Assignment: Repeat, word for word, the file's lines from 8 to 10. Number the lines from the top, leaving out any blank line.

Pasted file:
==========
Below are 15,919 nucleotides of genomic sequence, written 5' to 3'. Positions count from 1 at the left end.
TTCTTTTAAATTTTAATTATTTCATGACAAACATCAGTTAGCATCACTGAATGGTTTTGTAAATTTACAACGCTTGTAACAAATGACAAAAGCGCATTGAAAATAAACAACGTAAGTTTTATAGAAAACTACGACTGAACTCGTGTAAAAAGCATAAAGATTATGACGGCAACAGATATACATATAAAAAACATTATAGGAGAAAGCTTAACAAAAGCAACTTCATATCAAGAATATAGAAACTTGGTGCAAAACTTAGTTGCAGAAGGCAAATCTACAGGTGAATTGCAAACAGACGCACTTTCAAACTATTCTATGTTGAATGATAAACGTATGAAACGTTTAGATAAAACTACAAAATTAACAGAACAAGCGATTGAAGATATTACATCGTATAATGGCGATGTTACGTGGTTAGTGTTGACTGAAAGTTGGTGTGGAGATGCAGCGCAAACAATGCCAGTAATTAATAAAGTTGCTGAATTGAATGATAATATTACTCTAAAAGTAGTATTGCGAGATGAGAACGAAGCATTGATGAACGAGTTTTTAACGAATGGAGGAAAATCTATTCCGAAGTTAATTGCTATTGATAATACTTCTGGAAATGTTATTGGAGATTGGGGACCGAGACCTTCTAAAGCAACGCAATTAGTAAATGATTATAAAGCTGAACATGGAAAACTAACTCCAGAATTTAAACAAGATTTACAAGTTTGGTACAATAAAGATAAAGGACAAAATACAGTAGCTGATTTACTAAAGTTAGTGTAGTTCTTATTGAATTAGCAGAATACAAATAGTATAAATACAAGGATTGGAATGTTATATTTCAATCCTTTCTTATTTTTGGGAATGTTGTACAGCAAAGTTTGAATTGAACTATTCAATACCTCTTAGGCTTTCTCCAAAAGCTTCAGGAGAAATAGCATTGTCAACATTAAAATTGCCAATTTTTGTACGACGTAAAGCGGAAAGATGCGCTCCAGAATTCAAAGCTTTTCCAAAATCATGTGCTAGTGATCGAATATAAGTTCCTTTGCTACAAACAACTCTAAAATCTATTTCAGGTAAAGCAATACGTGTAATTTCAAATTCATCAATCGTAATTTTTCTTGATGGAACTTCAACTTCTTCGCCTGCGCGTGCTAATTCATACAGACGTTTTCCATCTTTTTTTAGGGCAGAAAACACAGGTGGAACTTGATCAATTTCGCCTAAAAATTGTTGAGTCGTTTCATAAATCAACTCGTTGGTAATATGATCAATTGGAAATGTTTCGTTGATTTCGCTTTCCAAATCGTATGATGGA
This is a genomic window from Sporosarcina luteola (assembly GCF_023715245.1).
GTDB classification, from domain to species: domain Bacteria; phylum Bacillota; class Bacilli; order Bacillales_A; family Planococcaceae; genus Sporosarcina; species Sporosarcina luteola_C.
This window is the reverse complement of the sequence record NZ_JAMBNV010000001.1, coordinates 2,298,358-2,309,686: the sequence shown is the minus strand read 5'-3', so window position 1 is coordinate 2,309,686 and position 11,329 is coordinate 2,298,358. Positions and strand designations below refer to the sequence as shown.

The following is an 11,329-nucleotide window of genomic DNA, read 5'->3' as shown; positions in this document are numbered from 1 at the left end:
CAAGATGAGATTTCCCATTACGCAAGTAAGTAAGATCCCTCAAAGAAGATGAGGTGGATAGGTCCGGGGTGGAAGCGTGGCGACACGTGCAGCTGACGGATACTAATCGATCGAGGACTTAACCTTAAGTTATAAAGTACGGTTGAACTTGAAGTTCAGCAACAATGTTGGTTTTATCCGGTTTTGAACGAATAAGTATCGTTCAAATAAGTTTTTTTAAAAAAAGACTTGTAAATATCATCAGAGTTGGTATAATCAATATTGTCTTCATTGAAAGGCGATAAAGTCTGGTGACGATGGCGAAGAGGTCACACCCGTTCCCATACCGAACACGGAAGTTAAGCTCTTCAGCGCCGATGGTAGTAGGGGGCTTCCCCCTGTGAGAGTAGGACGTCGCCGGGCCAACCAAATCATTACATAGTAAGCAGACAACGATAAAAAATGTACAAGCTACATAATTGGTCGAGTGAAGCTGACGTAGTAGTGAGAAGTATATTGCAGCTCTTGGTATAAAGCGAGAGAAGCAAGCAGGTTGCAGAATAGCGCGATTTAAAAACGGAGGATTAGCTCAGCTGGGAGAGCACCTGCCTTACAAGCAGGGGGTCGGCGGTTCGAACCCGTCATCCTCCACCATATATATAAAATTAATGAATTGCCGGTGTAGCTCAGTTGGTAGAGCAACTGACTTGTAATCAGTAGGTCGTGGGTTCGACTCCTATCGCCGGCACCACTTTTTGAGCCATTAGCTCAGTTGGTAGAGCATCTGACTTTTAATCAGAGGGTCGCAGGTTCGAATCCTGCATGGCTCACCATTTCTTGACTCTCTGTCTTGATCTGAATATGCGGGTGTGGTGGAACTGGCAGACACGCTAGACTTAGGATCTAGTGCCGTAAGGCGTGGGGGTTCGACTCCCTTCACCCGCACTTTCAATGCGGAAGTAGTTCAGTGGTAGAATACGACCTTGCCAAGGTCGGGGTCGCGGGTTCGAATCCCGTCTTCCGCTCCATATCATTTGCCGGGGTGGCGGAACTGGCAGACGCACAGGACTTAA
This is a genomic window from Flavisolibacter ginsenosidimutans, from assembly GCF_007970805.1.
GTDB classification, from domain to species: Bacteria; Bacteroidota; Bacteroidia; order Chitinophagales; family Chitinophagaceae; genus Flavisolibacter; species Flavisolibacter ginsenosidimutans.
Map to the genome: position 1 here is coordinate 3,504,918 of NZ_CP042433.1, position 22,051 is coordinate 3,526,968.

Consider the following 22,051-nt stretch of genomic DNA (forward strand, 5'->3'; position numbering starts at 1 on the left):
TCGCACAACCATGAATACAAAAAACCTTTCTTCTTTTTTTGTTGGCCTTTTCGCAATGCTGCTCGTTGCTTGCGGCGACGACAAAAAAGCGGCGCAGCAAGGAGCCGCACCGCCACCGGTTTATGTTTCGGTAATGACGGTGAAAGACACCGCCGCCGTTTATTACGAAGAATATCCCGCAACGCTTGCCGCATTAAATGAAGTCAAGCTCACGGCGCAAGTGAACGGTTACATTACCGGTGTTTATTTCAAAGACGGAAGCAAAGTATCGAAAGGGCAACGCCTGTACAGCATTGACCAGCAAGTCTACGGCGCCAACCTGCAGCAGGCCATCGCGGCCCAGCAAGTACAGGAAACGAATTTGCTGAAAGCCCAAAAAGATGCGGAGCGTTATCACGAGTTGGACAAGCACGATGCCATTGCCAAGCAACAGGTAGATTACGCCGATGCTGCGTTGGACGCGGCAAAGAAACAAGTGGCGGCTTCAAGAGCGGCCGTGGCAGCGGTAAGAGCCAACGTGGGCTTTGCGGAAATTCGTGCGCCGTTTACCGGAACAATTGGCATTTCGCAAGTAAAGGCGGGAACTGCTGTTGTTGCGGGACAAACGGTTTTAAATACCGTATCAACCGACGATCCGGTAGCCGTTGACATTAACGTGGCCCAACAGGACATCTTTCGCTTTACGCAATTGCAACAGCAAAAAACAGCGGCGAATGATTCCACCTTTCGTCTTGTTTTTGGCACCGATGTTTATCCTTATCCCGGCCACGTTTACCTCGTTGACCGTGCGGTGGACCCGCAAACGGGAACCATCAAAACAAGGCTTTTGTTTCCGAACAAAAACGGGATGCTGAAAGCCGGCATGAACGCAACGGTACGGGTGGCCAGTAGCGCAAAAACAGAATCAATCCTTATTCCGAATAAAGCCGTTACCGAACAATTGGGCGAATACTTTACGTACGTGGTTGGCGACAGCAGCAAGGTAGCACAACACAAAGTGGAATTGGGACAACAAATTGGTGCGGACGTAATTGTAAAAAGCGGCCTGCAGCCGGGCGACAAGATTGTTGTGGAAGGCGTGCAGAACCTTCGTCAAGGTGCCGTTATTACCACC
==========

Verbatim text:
This is a genomic window from Flavisolibacter ginsenosidimutans, from assembly GCF_007970805.1.
GTDB classification, from domain to species: Bacteria; Bacteroidota; Bacteroidia; order Chitinophagales; family Chitinophagaceae; genus Flavisolibacter; species Flavisolibacter ginsenosidimutans.
Map to the genome: position 1 here is coordinate 3,504,918 of NZ_CP042433.1, position 22,051 is coordinate 3,526,968.